The Newar community celebrated Pahan Chahre at Asan Chowk of Kathmandu on Wednesday.

Also known as Pasa Chahre and Pishach Chaturdashi, the festival is marked by religious worship, processions and masked dances over three days in different places of the Kathmandu Valley.

Pahan means guest and pasa means friend in Newari. Chahre means the fourteenth day of lunar fortnight, which is the day the festival begins.

On the first day of Pahan Chahre, the deity Luku Mahadya is worshiped and masked dances are performed throughout the night.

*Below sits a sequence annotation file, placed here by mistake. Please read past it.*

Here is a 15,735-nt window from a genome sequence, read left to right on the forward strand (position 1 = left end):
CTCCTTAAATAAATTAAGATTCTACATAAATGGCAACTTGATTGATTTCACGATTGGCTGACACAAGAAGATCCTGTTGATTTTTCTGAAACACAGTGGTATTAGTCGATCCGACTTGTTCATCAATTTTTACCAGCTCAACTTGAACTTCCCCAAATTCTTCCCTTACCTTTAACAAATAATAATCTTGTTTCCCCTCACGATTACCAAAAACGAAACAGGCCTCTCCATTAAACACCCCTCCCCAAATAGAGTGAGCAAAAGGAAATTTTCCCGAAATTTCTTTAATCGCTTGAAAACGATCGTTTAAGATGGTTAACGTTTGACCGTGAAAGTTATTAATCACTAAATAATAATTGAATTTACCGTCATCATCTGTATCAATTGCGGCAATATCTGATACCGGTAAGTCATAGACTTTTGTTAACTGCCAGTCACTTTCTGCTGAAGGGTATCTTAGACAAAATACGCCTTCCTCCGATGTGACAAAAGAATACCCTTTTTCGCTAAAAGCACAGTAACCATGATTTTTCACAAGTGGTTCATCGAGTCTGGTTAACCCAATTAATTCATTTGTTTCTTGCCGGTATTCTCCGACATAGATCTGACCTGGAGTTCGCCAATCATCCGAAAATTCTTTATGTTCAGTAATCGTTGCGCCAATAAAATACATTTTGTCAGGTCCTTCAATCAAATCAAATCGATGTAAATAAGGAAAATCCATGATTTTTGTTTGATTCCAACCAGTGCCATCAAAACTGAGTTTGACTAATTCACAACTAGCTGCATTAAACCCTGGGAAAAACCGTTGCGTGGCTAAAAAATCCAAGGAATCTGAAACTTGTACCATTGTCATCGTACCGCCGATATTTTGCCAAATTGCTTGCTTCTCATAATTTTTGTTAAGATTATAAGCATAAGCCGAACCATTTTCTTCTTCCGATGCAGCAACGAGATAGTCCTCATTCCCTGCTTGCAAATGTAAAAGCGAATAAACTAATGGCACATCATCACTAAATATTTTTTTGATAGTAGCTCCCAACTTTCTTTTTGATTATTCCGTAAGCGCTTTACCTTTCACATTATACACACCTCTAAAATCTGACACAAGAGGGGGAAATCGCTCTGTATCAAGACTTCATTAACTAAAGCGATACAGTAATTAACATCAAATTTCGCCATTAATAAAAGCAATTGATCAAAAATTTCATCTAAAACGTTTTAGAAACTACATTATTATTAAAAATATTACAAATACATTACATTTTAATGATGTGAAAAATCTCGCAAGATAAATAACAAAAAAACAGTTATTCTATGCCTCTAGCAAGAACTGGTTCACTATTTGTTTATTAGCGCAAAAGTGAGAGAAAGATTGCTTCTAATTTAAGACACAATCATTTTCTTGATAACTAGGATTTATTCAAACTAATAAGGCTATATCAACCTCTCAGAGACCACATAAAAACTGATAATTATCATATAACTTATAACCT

On the second day, which coincides with Ghode Jatra, palanquins containing the images of the seven mother goddesses or Ajimas are taken around their respective localities in Kathmandu. The palanquins are assembled at Tundikhel accompanied by musical bands at night for the Dyah Lwakegu ceremony, when the participants exchange flaming torches symbolizing the meeting of the goddesses.

The third and final day of the festival is marked by another Dyah Lwakegu ceremony. On this day, the portable shrines of three Ajimas are paraded through different parts of Kathmandu before they are brought together at Asan of Kathmandu for the Dyah Lwakegu ceremony.